A young newlywed couple on their way to England spend the night in an Ostend hotel. There they cross paths with a mysterious Countess and her secretary, and things start to quickly go south….
Daughters of Darkness is a rather ludicrous film with an equally ludicrous ending – even by 1970s standards. The film opens with a sex scene, which is followed by a painful exposition-dialogue. In general, the dialogue in this film is far from well-written. This film is a German-French-Belgian co-production, but the dialogue is entirely in English, apparently with no native speaker involved in the writing of the script, and as a result many lines do not sound entirely natural.
Due to this odd arrangement, some actors of various nationalities struggle their way through their lines, although others are doing a very decent job. Throughout, the quality of the acting is rather mixed. Delphine Seyrig is very convincing as the Countess, and Paul Esser and Georges Jamin – both veteran actors in their respective countries – are good in their supporting roles. I also suspect the male lead, John Karlen, to be a good actor – his performance shows a lot of promise – but he is hamming it up in more than one scene, and I am inclined to blame the script and the direction for that. It is the two young female cast members that let the film down. Andrea Rau’s acting is horrible, and Danielle Ouimet clearly has not the foggiest idea what this film is supposed to be, and what to make of her character or her motivation. To be fair, neither do we as an audience, because the plot, such as it is, is ludicrous and I would be hard pressed to tell you what this film is about. A certain lesbian eroticism is hinted at, as well as a feminist angle, but nothing amounts to much. And there is one scene which is a complete misdirect, as it never leads to anything.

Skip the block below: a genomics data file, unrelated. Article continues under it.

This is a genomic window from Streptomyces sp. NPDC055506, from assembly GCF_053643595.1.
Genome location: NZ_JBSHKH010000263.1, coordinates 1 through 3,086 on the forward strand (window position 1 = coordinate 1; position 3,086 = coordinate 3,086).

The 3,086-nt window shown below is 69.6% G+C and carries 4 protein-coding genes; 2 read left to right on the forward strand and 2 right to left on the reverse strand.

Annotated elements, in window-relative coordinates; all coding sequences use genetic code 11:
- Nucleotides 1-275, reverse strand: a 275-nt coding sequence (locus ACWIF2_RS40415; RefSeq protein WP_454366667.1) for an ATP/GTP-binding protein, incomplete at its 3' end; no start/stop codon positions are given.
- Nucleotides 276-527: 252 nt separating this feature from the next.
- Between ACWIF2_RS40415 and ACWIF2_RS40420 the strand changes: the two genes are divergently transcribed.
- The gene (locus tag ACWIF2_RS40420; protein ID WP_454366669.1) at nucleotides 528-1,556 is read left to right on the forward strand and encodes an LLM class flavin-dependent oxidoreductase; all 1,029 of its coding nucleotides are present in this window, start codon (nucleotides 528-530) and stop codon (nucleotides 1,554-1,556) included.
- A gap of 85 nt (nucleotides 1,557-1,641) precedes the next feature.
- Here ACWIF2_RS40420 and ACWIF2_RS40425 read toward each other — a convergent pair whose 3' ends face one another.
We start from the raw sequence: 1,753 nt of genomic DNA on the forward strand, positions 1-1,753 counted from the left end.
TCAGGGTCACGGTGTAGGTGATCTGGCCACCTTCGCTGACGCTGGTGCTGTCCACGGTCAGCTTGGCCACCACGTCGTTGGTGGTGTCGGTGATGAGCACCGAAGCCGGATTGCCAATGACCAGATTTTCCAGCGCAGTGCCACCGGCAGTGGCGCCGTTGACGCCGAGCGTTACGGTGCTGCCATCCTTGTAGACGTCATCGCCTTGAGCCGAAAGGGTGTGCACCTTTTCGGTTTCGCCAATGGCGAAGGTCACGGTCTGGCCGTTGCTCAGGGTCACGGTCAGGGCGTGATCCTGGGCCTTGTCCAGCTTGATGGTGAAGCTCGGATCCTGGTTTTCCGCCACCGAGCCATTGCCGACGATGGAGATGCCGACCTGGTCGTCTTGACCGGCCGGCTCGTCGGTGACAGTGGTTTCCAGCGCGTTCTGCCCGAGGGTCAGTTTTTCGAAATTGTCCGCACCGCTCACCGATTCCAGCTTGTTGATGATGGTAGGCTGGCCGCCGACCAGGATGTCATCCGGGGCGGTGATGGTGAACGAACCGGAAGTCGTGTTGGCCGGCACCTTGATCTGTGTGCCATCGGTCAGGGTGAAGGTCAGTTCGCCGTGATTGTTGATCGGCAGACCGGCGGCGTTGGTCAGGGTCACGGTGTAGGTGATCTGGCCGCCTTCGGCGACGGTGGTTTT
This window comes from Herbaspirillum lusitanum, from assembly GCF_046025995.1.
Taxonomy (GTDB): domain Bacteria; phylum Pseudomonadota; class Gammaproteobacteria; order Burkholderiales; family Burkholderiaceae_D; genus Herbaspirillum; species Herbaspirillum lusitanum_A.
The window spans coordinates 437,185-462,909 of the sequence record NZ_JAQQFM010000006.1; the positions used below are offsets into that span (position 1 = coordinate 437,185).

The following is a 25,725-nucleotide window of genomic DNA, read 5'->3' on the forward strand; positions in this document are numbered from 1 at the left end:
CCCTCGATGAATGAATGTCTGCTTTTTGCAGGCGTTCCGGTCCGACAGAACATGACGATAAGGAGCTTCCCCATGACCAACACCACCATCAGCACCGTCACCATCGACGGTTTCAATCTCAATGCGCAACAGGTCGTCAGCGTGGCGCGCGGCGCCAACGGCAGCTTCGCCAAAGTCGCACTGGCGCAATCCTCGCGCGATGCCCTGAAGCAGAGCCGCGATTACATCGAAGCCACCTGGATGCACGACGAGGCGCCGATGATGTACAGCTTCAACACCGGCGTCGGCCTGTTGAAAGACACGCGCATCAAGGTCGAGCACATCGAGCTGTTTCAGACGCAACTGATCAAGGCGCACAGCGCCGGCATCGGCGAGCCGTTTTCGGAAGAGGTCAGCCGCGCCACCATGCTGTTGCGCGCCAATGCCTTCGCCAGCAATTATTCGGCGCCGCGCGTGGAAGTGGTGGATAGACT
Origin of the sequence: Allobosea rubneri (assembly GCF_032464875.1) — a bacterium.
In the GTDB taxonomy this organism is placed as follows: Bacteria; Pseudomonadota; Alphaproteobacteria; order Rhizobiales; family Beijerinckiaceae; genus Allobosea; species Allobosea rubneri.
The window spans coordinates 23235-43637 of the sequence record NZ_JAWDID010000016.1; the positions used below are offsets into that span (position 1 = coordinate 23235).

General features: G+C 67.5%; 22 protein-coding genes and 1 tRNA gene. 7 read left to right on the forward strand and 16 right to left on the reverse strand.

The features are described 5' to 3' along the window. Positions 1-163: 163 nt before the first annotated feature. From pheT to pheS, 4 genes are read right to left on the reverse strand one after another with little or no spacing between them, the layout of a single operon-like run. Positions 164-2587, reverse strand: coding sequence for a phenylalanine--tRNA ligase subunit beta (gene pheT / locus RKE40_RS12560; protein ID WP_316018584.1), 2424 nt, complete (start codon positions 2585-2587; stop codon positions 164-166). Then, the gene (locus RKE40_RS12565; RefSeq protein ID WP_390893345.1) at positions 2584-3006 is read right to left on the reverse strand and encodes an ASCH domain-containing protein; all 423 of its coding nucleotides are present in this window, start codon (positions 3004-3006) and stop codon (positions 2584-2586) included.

Some of the practical effects are laughable, but apart from that, the film has some nice stylistic elements. The title music is nice; and like some other elements in this film less horror-related and more typical of a 1970s European gangster or noir film.
The film uses the very subtle eeriness of a near empty hotel off-season for building its atmosphere. Since the hotel is large and luxurious, its emptiness feels more pronounced, and takes on the character of ruin and decay, and also of slowly dying decadence. It is the perfect stage for the Countess in this film.
As you will see from my description, it is all a bit style over substance. Daughters of Darkness is a film strictly for completists only; and for people who are interested in the stylistic elements. But even in this area the film is far less iconic than Vampyros Lesbos.
My rating: 2.5 out of 10